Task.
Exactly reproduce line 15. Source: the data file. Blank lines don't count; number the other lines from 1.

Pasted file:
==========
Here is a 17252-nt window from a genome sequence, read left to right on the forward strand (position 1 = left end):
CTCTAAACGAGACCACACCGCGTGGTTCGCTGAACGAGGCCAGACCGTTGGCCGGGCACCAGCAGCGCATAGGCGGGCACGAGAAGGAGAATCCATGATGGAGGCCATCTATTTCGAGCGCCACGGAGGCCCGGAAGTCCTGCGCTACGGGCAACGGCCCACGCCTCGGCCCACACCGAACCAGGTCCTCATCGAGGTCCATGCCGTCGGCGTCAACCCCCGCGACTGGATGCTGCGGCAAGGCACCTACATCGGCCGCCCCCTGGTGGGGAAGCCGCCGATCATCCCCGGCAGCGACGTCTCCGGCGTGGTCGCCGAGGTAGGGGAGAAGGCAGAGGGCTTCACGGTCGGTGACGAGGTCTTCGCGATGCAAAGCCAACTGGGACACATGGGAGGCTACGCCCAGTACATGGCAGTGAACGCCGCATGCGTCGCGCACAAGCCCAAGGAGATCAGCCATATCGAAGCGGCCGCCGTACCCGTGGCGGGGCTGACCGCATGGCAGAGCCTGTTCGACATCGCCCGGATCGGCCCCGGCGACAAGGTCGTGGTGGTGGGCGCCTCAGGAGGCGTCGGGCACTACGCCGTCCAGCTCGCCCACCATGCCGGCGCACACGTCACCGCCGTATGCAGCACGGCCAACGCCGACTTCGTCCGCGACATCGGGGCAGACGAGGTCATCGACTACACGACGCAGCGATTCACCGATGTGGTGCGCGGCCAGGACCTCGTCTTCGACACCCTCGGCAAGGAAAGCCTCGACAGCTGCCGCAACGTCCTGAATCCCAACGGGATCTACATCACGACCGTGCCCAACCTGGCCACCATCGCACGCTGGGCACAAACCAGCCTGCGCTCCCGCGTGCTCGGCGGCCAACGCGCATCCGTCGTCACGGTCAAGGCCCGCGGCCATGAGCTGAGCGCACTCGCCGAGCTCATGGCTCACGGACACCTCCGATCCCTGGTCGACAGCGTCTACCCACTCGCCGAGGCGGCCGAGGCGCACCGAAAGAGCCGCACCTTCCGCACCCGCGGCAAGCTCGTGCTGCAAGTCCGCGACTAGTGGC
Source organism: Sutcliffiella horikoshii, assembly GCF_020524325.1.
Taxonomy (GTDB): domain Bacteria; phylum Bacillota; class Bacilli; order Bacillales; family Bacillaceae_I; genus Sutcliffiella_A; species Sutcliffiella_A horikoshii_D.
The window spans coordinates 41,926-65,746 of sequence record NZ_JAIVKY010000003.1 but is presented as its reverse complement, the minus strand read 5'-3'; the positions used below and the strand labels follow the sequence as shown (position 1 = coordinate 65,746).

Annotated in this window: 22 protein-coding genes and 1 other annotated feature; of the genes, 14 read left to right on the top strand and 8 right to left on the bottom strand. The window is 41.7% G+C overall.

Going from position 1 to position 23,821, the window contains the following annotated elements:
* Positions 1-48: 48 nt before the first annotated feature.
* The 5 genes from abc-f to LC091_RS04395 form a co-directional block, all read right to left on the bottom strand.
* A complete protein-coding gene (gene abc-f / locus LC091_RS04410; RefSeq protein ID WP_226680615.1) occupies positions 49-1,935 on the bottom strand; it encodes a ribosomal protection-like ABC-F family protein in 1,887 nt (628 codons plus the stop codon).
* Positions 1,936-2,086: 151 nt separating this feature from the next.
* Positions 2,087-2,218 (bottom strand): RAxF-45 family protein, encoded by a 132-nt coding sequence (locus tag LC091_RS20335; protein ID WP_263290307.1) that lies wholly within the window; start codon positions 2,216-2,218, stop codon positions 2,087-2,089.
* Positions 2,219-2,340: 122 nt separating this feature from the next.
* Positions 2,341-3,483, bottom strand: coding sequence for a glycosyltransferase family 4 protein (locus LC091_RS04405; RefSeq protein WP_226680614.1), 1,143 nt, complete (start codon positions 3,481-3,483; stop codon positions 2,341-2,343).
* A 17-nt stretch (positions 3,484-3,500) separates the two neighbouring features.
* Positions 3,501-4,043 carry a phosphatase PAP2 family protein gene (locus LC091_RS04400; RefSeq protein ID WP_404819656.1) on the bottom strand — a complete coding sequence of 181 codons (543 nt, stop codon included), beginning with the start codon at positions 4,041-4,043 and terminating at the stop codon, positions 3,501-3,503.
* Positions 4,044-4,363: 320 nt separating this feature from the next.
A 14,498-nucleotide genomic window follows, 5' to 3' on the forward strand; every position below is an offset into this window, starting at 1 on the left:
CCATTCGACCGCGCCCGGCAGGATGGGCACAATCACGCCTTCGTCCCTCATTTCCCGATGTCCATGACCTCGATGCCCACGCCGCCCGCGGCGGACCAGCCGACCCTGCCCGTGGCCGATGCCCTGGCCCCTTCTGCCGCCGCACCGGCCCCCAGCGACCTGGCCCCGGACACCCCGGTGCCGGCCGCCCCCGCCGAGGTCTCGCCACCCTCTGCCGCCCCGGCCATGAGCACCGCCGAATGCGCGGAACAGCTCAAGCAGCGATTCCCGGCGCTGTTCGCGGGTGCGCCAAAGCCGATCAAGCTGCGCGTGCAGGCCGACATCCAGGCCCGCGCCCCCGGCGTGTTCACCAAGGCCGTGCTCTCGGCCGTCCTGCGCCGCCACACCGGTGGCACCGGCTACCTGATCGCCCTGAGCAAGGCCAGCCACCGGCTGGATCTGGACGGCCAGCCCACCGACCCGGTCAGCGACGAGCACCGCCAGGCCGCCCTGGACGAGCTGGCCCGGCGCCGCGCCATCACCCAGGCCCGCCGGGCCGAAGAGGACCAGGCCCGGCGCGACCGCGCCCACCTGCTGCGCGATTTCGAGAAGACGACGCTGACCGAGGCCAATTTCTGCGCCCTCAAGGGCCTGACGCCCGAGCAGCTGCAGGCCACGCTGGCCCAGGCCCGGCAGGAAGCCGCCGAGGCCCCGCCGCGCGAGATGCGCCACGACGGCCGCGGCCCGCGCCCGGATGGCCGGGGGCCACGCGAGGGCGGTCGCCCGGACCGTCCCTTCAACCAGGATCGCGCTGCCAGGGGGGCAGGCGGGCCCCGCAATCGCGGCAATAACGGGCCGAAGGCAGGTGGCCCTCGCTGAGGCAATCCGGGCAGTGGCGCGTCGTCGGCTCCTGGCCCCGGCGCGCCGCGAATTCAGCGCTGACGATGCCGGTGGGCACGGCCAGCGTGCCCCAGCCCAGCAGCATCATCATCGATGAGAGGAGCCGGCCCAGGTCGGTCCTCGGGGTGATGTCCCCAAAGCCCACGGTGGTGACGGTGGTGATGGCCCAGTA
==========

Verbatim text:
* A 17-nt stretch (positions 3,484-3,500) separates the two neighbouring features.